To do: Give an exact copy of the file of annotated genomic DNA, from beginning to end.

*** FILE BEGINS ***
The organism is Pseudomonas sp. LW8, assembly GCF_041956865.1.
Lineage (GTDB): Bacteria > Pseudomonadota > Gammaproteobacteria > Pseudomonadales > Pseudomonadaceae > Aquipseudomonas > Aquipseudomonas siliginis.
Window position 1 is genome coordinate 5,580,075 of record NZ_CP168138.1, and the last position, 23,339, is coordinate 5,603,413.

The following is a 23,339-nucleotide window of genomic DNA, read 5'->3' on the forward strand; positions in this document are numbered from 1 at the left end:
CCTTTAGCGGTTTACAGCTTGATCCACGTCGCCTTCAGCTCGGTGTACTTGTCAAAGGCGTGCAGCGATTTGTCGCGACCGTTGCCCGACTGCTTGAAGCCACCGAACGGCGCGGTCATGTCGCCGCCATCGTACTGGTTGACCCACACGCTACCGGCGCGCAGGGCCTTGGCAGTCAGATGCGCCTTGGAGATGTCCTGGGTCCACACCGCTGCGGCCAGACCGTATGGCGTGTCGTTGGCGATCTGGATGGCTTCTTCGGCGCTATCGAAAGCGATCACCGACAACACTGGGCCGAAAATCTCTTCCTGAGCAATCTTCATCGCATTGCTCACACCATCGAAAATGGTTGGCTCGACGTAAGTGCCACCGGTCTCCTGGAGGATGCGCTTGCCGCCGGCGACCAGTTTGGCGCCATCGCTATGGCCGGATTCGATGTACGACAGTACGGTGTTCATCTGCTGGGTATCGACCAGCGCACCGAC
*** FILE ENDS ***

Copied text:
The organism is Pseudomonas sp. LW8, assembly GCF_041956865.1.
Lineage (GTDB): Bacteria > Pseudomonadota > Gammaproteobacteria > Pseudomonadales > Pseudomonadaceae > Aquipseudomonas > Aquipseudomonas siliginis.
Window position 1 is genome coordinate 5,580,075 of record NZ_CP168138.1, and the last position, 23,339, is coordinate 5,603,413.

The following is a 23,339-nucleotide window of genomic DNA, read 5'->3' on the forward strand; positions in this document are numbered from 1 at the left end:
CCTTTAGCGGTTTACAGCTTGATCCACGTCGCCTTCAGCTCGGTGTACTTGTCAAAGGCGTGCAGCGATTTGTCGCGACCGTTGCCCGACTGCTTGAAGCCACCGAACGGCGCGGTCATGTCGCCGCCATCGTACTGGTTGACCCACACGCTACCGGCGCGCAGGGCCTTGGCAGTCAGATGCGCCTTGGAGATGTCCTGGGTCCACACCGCTGCGGCCAGACCGTATGGCGTGTCGTTGGCGATCTGGATGGCTTCTTCGGCGCTATCGAAAGCGATCACCGACAACACTGGGCCGAAAATCTCTTCCTGAGCAATCTTCATCGCATTGCTCACACCATCGAAAATGGTTGGCTCGACGTAAGTGCCACCGGTCTCCTGGAGGATGCGCTTGCCGCCGGCGACCAGTTTGGCGCCATCGCTATGGCCGGATTCGATGTACGACAGTACGGTGTTCATCTGCTGGGTATCGACCAGCGCACCGAC